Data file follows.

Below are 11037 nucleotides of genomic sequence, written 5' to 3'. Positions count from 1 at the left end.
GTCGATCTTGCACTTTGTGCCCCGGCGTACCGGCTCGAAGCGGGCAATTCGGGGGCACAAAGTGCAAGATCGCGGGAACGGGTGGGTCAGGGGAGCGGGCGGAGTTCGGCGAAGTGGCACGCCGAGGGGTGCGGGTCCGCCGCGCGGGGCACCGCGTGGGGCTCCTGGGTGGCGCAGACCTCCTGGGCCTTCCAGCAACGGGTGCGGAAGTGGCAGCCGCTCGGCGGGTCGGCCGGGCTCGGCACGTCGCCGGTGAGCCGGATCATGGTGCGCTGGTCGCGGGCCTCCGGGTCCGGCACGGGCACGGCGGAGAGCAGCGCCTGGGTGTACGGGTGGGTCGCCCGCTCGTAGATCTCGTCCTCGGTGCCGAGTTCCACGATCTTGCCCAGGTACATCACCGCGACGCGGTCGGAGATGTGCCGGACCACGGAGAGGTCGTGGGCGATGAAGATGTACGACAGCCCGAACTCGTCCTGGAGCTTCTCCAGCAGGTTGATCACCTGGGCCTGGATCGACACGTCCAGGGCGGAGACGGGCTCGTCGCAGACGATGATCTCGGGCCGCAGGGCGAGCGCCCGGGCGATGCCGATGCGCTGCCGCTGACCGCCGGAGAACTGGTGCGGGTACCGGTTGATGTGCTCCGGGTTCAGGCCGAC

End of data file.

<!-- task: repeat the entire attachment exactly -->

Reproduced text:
Below are 11037 nucleotides of genomic sequence, written 5' to 3'. Positions count from 1 at the left end.
GTCGATCTTGCACTTTGTGCCCCGGCGTACCGGCTCGAAGCGGGCAATTCGGGGGCACAAAGTGCAAGATCGCGGGAACGGGTGGGTCAGGGGAGCGGGCGGAGTTCGGCGAAGTGGCACGCCGAGGGGTGCGGGTCCGCCGCGCGGGGCACCGCGTGGGGCTCCTGGGTGGCGCAGACCTCCTGGGCCTTCCAGCAACGGGTGCGGAAGTGGCAGCCGCTCGGCGGGTCGGCCGGGCTCGGCACGTCGCCGGTGAGCCGGATCATGGTGCGCTGGTCGCGGGCCTCCGGGTCCGGCACGGGCACGGCGGAGAGCAGCGCCTGGGTGTACGGGTGGGTCGCCCGCTCGTAGATCTCGTCCTCGGTGCCGAGTTCCACGATCTTGCCCAGGTACATCACCGCGACGCGGTCGGAGATGTGCCGGACCACGGAGAGGTCGTGGGCGATGAAGATGTACGACAGCCCGAACTCGTCCTGGAGCTTCTCCAGCAGGTTGATCACCTGGGCCTGGATCGACACGTCCAGGGCGGAGACGGGCTCGTCGCAGACGATGATCTCGGGCCGCAGGGCGAGCGCCCGGGCGATGCCGATGCGCTGCCGCTGACCGCCGGAGAACTGGTGCGGGTACCGGTTGATGTGCTCCGGGTTCAGGCCGAC